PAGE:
# Can a function describe an area on a graph like an integral?

Am I correct to say: A difference between an integral and a function is: that an integral can describe an area on a graph, while a function can't?

Or am I completely off course here?

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You can view the integral as a function too, assuming it is defined. For instance, if you fix an interval $I=[a,b]$, and consider all functions that are integrable on $I$, you can view the integral as a function that maps each of these functions to a real number, that represents the 'area under the curve'. Or, if you fix a function $f$ on the same interval, you can view the integral from $a$ to $x$ (where $a\leq x\leq b$) as a new function of $x$, defined on the interval, and the value at each $x$ would represent the area under the curve up to $x$.

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A function $f : A \rightarrow B$ is just an object which, given any $a \in A$ then $f(a) \in B$.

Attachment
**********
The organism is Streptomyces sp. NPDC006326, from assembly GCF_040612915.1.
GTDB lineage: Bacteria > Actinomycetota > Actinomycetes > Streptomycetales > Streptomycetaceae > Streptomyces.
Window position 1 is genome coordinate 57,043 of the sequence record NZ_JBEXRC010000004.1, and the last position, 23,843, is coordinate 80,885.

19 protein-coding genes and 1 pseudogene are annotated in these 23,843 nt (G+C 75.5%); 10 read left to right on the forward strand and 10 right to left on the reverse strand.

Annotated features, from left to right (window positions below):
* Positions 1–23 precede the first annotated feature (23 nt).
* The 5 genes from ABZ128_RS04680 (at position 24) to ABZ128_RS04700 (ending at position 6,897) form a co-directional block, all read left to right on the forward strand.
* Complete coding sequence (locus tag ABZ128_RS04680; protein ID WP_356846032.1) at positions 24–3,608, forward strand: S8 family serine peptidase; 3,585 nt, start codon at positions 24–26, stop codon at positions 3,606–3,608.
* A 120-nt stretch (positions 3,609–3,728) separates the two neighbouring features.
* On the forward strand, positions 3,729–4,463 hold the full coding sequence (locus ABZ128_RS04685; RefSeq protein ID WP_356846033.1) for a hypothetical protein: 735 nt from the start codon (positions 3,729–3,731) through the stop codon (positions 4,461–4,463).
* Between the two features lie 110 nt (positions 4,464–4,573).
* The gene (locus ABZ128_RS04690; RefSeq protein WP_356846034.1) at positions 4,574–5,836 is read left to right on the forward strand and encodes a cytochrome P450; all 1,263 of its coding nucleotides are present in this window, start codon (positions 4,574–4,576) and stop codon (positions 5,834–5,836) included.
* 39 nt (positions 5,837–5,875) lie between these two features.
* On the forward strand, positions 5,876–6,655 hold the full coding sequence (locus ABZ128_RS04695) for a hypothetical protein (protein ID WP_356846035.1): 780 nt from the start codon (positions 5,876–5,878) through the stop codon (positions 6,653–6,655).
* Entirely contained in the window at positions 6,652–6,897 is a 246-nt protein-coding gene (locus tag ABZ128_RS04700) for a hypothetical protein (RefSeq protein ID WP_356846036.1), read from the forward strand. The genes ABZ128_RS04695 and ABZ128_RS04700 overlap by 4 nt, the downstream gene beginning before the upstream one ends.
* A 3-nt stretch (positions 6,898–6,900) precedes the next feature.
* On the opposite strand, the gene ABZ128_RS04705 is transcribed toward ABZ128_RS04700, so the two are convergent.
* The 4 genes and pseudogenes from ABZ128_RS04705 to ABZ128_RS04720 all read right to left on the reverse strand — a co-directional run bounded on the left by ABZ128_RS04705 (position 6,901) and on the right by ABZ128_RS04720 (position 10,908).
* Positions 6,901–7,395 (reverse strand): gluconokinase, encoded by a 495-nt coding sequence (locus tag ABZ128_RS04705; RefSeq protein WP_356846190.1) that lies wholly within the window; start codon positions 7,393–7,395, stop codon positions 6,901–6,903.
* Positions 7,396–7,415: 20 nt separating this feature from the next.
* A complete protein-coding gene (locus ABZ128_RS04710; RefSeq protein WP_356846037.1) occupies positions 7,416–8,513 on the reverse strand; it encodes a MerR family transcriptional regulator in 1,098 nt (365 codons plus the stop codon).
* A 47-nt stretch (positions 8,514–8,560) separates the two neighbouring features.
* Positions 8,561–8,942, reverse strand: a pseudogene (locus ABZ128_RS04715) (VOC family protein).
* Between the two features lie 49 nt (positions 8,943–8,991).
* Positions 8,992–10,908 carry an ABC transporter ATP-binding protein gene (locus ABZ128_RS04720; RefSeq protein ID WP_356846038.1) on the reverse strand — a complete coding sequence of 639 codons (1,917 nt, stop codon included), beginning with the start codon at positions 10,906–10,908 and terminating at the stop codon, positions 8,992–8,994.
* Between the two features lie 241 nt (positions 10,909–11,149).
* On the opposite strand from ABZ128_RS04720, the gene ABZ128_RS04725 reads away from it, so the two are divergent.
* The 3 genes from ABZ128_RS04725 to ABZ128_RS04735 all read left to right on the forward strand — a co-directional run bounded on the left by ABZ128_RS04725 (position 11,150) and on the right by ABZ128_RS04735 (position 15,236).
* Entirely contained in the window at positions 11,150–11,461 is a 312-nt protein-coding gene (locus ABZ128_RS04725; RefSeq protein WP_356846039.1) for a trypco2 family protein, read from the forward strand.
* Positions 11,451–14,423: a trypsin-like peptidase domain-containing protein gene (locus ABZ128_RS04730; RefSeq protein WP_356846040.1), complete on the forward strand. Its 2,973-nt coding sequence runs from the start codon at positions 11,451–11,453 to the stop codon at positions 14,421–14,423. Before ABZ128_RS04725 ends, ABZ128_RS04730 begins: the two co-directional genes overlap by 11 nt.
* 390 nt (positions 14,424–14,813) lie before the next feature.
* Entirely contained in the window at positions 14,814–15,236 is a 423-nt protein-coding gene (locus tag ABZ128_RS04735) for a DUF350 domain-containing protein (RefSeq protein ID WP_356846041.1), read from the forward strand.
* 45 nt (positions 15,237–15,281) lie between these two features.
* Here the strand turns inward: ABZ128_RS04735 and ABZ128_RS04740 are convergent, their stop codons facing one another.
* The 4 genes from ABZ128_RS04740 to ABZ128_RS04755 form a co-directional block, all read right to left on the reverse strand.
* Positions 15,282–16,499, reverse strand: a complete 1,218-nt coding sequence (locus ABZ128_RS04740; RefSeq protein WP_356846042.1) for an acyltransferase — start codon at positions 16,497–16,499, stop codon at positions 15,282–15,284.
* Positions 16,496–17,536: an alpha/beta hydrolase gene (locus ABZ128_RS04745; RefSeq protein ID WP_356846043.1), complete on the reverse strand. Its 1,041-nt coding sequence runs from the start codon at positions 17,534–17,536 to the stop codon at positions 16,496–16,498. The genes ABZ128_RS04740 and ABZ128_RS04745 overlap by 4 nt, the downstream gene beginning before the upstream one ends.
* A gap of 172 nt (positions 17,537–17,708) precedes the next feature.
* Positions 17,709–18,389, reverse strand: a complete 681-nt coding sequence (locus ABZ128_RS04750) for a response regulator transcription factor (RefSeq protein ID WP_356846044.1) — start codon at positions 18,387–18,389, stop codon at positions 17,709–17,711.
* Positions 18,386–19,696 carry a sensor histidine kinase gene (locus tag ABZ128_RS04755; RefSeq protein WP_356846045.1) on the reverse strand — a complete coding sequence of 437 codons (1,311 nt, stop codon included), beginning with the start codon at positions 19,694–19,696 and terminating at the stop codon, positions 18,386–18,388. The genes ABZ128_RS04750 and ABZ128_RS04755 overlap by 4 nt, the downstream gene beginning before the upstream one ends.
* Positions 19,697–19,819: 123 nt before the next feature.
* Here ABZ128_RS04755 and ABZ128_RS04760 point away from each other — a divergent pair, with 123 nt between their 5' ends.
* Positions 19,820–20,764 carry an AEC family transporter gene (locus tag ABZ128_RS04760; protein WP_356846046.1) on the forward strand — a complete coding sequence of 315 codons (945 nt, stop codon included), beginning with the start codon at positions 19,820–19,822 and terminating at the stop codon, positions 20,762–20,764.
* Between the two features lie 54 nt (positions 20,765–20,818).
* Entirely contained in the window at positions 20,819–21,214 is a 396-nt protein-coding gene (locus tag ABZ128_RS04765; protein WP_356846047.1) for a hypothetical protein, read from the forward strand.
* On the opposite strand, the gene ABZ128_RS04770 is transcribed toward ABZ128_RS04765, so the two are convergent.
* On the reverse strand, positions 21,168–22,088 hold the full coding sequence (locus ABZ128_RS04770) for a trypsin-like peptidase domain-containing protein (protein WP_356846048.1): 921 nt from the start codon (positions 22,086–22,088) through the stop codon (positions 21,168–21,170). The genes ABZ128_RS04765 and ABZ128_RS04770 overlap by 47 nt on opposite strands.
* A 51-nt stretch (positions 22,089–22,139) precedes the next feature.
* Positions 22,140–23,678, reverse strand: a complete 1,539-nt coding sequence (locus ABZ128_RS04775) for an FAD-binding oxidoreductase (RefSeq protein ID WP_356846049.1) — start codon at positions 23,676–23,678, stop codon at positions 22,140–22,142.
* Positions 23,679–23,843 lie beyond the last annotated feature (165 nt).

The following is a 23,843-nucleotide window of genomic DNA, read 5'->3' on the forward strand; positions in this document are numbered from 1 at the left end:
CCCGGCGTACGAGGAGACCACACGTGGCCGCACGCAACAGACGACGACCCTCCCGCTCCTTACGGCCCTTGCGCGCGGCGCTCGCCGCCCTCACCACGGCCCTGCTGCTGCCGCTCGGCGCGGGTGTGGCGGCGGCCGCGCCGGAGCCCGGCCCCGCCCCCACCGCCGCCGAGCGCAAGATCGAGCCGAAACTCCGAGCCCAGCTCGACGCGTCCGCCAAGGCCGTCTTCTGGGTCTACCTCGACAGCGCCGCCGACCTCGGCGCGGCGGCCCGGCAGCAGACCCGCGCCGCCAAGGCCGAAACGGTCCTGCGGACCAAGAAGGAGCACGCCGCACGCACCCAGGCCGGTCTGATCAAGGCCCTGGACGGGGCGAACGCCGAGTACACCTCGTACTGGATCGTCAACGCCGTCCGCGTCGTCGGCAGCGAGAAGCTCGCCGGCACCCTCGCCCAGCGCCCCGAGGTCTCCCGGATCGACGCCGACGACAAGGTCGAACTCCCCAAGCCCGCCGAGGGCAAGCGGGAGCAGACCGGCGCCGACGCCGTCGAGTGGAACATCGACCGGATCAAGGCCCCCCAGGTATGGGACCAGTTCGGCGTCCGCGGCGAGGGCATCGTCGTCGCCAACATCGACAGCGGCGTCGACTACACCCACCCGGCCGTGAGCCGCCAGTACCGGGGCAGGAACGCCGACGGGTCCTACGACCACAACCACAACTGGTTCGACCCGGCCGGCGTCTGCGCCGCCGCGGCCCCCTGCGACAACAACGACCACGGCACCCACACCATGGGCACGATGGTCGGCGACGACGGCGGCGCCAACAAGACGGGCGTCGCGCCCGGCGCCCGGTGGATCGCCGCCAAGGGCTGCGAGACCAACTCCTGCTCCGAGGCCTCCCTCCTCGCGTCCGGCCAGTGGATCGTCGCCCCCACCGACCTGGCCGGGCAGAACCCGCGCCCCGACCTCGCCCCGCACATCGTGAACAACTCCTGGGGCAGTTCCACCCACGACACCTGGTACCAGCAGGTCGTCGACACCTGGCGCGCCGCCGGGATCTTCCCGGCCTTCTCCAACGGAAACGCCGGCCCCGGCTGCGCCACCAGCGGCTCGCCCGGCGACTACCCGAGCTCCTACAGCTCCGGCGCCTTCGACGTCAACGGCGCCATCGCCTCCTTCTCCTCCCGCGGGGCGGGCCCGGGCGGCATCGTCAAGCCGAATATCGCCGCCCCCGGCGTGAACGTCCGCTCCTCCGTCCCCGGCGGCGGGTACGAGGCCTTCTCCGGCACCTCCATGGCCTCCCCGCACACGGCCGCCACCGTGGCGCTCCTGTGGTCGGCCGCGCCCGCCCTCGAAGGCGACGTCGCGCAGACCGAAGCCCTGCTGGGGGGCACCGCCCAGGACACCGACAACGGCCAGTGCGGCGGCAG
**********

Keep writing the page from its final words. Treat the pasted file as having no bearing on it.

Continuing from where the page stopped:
The graph of a function $\{(a,f(a))|a\in A\}$ in the case of $f : \mathbb R \rightarrow \mathbb R$ can be viewed as a curve but that's just an illustration.

An anti-derivative, say $F(t) = \int_0^{t} f(x) \mathrm{d}x$ is just another function $F : \mathbb R \rightarrow \mathbb R$.

While it is true that say, $F(3)$ gives the area under the curve $f$ defines between $0$ and $3$ on the x-axis.. but this idea of 'area' is just an intuitive guide to help motivate the definitions of integral and similar.

The integral $\int_{a}^{b}$ could be thought of as a map that takes $(\mathbb R \rightarrow \mathbb R) \rightarrow \mathbb R$ but that is not usual and it can also just been seen as a notation which only has meaning when completed (given an integrand).

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